2019 IEEE High Performance Extreme Computing Conference (HPEC ‘19) Twenty-third Annual HPEC Conference 24 - 26 September 2019 Westin Hotel, Waltham, MA USA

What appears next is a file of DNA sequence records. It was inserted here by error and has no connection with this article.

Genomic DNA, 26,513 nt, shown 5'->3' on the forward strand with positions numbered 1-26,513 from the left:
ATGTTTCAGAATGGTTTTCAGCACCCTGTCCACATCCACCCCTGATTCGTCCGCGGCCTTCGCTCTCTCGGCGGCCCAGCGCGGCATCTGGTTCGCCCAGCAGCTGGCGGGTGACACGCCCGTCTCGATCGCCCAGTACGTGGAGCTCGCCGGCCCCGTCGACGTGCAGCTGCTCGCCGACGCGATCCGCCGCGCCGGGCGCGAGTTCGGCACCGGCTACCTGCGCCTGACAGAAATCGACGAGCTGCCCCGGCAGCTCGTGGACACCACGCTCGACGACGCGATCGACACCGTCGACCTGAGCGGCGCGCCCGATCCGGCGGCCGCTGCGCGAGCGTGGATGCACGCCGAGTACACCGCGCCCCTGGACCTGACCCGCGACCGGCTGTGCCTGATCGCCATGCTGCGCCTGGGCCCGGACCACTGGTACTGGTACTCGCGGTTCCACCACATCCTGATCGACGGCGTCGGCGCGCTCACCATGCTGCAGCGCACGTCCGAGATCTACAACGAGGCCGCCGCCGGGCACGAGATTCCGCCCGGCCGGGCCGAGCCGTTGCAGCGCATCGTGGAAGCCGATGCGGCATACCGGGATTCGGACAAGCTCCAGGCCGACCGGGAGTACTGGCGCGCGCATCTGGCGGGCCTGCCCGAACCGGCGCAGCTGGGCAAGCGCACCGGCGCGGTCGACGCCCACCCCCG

Wednesday, September 25, 2019 GPU Applications and Technology 10:20-12:00 in Eden Vale A3 Chair: David Cousins Progressive Optimization of Batched LU Factorization on GPUs Ahmad Abdelfattah, Stanimire Tomov, and Jack Dongarra (ICL UTK) This paper presents a progressive approach for optimizing the batched LU factorization on graphics processing units (GPUs). The paper shows that the reliance on level-3 BLAS routines for performance does not really pay off, and that it is indeed important to pay attention to the memory- bound part of the algorithm, especially when the problem size is very small. In this context, we develop a size-aware multi-level blocking technique that utilizes different granularities for kernel fusion according to the problem size. Our experiments, which are conducted on a Tesla V100 GPU, show that the multi-level blocking technique achieves speedups for single/double precisions that are up to 3.28x/2.69x against the generic LAPACK-style implementation. It is also up to 8.72x/7.2x faster than the cuBLAS library for single and double precisions, respectively. The developed solution is integrated into the open-source MAGMA library. [Best Student Paper Finalist] Low Overhead Instruction Latencies Characterization for NVIDIA GPGPUs Yehia Arafa (NMSU), Abdel-Hameed A. Badawy (NMSU, LANL), Gopinath Chennupati (LANL), Nandakishore Santhi (LANL), Stephan Eidenbenz (LANL) The last decade has seen a shift in the computer systems industry where heterogeneous computing has become prevalent. Graphics Processing Units (GPUs) are now present in supercomputers to mobile phones and tablets. GPUs are used for graphics operations as well as general- purpose computing (GPGPUs) to boost the performance of compute-intensive applications. However, the percentage of undisclosed characteristics beyond what vendors provide is not small. In this paper, we introduce a very low overhead and portable analysis for exposing the latency of each instruction executing in the GPU pipeline(s) and the access overhead of the various memory hierarchies found in GPUs at the microarchitecture level. Furthermore, we show the impact of the various optimizations the CUDA compiler can perform over the various latencies. We perform our evaluation on seven different high-end NVIDIA GPUs from five different generations/architectures: Kepler, Maxwell, Pascal, Volta, and Turing. The results in this paper can help architects to have an accurate characterization of the latencies of these GPUs, which will help in modeling the hardware accurately. Also, software developers can perform informed optimizations to their applications. Distributed Deep Learning for Precipitation Nowcasting Siddharth Samsi, Christopher J. Mattioli, Mark S. Veillette (MIT-LL) Effective training of Deep Neural Networks requires massive amounts of data and compute. As a result, longer times are needed to train complex models requiring large datasets, which can severely limit research on model development and the exploitation of all available data. In this paper, this problem is investigated in the context of precipitation nowcasting, a term used to describe highly detailed short-term forecasts of precipitation and other hazardous weather. Convolutional Neural Networks (CNNs) are a powerful class of models that are well- suited for this task; however, the high resolution input weather imagery combined with model complexity required to process this data makes training CNNs to solve this task time consuming. To address this issue, a data-parallel model is implemented where a CNN is replicated across multiple compute nodes and the training batches are distributed across multiple nodes. By leveraging multiple GPUs, we show that the training time for a given nowcasting model architecture can be reduced from 59 hours to just over 1 hour. This will allow for faster iterations for improving CNN architectures and will facilitate future advancement in the area of nowcasting. Embedded GPU Cluster Computing Framework for Inference of Convolutional Neural Networks Evan Kain (SHREC @ Pitt), Diego Wildenstein (Arizona State Univ.), Andrew C. Pineda (AFRL) The growing need for on-board image processing for space vehicles requires computing solutions that are both low-power and high-performance. Parallel computation using low-power embedded Graphics Processing Units (GPUs) satisfy both requirements. Our experiment involves the use of OpenMPI domain decomposition of an image processing algorithm based upon a pre-trained convolutional neural network (CNN) developed by the U.S. Air Force Research Laboratory (AFRL). Our testbed consists of six NVIDIA Jetson TX2 development boards operating in parallel. This parallel framework results in a speedup of 4.3× on six processing nodes. This approach also leads to a linear decay in parallel efficiency as more processing nodes are added to the network. By replicating the data across processors in addition to distributing, we also characterize the best- case impact of adding triple modular redundancy (TMR) to our application. Heterogeneous Cache Hierarchy Management for Integrated CPU-GPU Architecture Hao Wen, Wei Zhang (Virginia Commonwealth University)* Unlike the traditional CPU-GPU heterogeneous architecture where CPU and GPU have separate DRAM and memory address space, current heterogeneous CPU-GPU architectures integrate CPU and GPU in the same die and share the same last level cache (LLC) and memory. For the two-level cache hierarchy in which CPU and GPU have their own private L1 caches but share the LLC, conflict misses in the LLC between CPU and GPU may degrade both CPU and GPU performance. In addition, how the CPU and GPU memory requests flows (write back flow from L1 and cache fill flow from main memory) are managed may impact the performance. In this work, we study three different cache requests flow management policies. The first policy is selective GPU LLC fill, which selectively fills the GPU requests in the LLC. The second policy is selective GPU L1 write back, which selectively writes back GPU blocks in L1 cache to L2 cache. The final policy is a hybrid policy that combines the first two, and selectively replaces CPU blocks in the LLC. Our experimental results indicate that the third policy is the best of these three. On average, it can improve the CPU performance by about 10%, with the highest CPU performance improvement of 22%, with 0.8% averaged GPU performance overhead.